So to be on track, it comes to 1 Gbit LAN and 802.11AC at least for streaming movie files we have in the present day like 4K and higher. Or else it’s just waist of money because in even the short future you still have to upgrade anyway.

Yep, LXC will help with Emby, should be much easier to install any ordinary Linux distribution inside LXC and Emby inside of it (as mainstream distributions will probably have mono). For Plex, you would still need armv7l binary.

Based on what do you say that Emby it is possible, but Plex not? Is it because it STILL NEEDS development because Emby is open source and Plex not?

Or is it right NOW already possible? Because based on my previous comment, that the Emby as well as Plex do not have a support for ARMv7i architecture.

Well, Emby you can compile yourself probably in LXC container in Omnia for arm and run it there. So some work but much less than getting it running directly in OpenWRT as in your container you will already have mono, so it shouldn’t be that hard. If you are lucky, it will just work. For Plex you would need the company that has the source to compile it for arm, so that would be quite harder I would say and nothing you could do about it except spamming them. But maybe they have it somewhere or in their plans some support for RPi…

Aah, as i suspected it.

It is still architecture based. Thanks for the info.

In the end did you try one particular solution?
Do you see a simple way to install Emby on Turris Omia or is it going to require a lot of work?

Although the Omnia is very well suited for a lot of (lxc) server-sided kind of things, I do not believe video trans-coding (so the servers side of a streaming system) is one of them. That requires quite some more CPU power than the Omnia can deliver, in order to provide clients with high-res/high-bitrate quality video (esp. with 4k “looming at the horizon”).

For front-end (so the receiving side) and or streaming from disk; there are much simpler solutions (as have been pointed out in this thread). A simple Rpi2 or 3 with a Libre-elec-build-for-RPI imaged/flashed onto its SD will do the trick there.

For the server (transcoding) side I would not settle for anything less than an up-to-par intel i5 based (or AMD) sysem or at least as powerful…

There are several repositories for Plex for Ubuntu ARMv7.
Or you can convert the Synology package.

I loaded the deb file in the Ubuntu LXC and I was able to browse the Plex webpage, but I didn’t try to push media files to it yet.

I downloaded the R9000 source code package, there are some scripts and pages to integrate Plex with Openwrt/Netgear.
There is also a link to download the Opewrt package (in .tgz format) for ARMv7, I could not find the package link in their website.
When I am back to my PC, I will post the link.

@donhylo , On my own NAS i am still having both solutions at the moment. However beside my preference towards open source, i have seen rapid improvements regarding Emby Media Server since i have installed it (back in march/april). I have not installed on my Omnia.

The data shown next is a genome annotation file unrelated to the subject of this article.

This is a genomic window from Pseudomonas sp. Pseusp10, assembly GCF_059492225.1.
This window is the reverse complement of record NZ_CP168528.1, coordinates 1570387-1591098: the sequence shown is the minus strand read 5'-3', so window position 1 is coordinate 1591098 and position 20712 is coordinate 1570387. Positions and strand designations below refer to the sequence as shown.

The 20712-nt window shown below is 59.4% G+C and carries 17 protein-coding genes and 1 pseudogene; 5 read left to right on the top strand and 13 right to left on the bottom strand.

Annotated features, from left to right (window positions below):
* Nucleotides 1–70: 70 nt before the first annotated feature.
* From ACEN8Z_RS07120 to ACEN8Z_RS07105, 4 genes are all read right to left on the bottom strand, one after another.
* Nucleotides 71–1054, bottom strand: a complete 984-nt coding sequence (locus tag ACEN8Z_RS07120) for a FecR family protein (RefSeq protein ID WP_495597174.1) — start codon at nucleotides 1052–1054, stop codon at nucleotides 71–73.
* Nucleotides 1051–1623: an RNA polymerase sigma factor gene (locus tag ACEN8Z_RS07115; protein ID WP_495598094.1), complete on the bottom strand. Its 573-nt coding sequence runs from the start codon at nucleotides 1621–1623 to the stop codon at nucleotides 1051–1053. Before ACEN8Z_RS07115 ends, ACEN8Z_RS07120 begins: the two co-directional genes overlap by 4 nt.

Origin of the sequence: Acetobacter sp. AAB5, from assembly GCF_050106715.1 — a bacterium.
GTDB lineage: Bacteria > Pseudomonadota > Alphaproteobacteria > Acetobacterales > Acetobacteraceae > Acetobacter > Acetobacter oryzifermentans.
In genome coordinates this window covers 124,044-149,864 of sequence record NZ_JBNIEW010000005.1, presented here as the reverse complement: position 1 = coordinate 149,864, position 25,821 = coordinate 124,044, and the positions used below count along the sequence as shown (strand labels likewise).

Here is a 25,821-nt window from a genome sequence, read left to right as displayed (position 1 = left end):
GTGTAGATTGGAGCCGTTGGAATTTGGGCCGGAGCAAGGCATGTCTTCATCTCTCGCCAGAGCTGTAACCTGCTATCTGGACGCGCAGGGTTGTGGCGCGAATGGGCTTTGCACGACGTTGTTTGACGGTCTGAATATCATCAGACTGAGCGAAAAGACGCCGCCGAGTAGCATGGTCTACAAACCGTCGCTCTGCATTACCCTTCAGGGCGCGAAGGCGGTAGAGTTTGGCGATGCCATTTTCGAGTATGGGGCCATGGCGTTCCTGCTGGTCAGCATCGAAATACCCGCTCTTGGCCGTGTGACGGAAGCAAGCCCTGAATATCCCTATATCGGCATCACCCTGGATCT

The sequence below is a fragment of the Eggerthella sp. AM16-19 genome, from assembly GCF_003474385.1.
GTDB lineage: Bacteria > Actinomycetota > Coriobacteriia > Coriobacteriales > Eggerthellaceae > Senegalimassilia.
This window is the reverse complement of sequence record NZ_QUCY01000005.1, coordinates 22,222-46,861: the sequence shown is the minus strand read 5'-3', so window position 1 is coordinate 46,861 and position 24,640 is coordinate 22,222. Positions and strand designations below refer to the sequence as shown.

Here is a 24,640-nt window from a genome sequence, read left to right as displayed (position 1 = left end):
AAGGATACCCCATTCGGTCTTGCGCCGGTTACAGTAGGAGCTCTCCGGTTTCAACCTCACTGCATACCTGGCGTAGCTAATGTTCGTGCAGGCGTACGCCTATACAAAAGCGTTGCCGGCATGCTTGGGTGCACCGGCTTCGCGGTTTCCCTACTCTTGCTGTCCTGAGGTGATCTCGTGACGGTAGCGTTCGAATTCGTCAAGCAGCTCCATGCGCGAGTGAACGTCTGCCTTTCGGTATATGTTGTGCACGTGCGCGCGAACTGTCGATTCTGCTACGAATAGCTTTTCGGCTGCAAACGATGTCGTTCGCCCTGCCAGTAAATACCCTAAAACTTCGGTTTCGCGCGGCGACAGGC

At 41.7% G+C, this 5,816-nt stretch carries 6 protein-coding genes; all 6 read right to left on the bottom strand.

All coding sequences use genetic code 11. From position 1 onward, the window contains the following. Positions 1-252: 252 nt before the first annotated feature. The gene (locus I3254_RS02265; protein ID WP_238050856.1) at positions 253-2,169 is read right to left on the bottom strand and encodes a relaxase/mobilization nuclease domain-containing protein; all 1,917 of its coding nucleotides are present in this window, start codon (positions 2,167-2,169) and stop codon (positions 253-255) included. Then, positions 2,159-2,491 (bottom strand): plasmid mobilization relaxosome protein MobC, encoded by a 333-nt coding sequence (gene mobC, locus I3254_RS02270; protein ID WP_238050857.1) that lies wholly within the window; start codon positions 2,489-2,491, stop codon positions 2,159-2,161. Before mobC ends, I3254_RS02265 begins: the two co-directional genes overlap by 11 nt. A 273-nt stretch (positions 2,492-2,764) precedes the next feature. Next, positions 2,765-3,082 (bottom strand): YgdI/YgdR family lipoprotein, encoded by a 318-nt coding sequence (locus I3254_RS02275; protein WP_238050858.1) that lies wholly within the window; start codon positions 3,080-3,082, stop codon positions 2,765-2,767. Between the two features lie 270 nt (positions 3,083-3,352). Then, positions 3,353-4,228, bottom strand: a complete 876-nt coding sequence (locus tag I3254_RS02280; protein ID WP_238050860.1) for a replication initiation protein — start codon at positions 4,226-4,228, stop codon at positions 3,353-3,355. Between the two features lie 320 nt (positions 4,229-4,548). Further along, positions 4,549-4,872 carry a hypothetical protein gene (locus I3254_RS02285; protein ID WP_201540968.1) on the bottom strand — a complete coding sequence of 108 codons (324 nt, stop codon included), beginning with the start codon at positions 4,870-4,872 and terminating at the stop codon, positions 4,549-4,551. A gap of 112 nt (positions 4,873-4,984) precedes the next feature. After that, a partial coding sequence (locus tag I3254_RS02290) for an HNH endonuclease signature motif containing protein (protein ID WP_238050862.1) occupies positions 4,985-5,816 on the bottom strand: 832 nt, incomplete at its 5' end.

@woosting , I am not sure about GPU power or if the ARM-processor of the Omnia has such a thing. Emby just recently has the possibility of hardware-acceleration with vaapi under Linux for transcoding. Here you see a printscreen of it running on my NAS.

So about transcoding, if you would have said intel i5 at least a year ago i would have agreed with you, but finally FFMPEG has supported hardware acceleration using VAAPI ON Linux. Intel Quick Sync for transcoding works perfectly on Windows, so i have heard, but i have tried to get it to work on Linux…just a useless as it can be.

Use OpenMediaVault. I did install one in Debian Jessie LXC container.

There are some tricks needed to pass external disks, but it does work OK.

LXC config:

# Block configuration
lxc.cgroup.devices.allow = b 8:0 rwm # sda
lxc.cgroup.devices.allow = b 8:1 rwm # sda1

# Passthrough Printer and USB devices
lxc.mount.entry=/dev/bus/usb dev/bus/usb none bind,optional,create=dir 0 0
lxc.cgroup.devices.allow = c 180:* r

lxc.mount.entry=/dev/usb dev/usb none bind,optional,create=dir 0 0
lxc.cgroup.devices.allow = c 189:* rw

LXC /etc/rc.local

mknod /dev/sda b 8 0
mknod /dev/sda1 b 8 1
mknod /dev/sda2 b 8 2
mknod /dev/sda3 b 8 3
mknod /dev/sda4 b 8 4

mknod /dev/sdb b 8 16
mknod /dev/sdb1 b 8 17
mknod /dev/sdb2 b 8 18
mknod /dev/sdb3 b 8 19
mknod /dev/sdb4 b 8 20

echo /sys/block/sd? /sys/block/sd?/sd?? | xargs -r -n1 udevadm test

fsck -A
mount -a

LXC /etc/apt/sources.list.d/openmediavault.list

deb erasmus main
# deb erasmus main

## Uncomment the following line to add software from the proposed repository.
# deb erasmus-proposed main
# deb erasmus-proposed main

Then install (it uses package for armhf):

apt-get update && apt-get install openmediavault

It will be accessible under: http://LXC_IP/

@Big_boss I think we are arguing the same sentiment? :confused:

Namely that the Turris Omnia is not suitable for trans-coding / serving video streams?

Or am I misunderstanding you and are you in fact arguing that it is suitable to that end?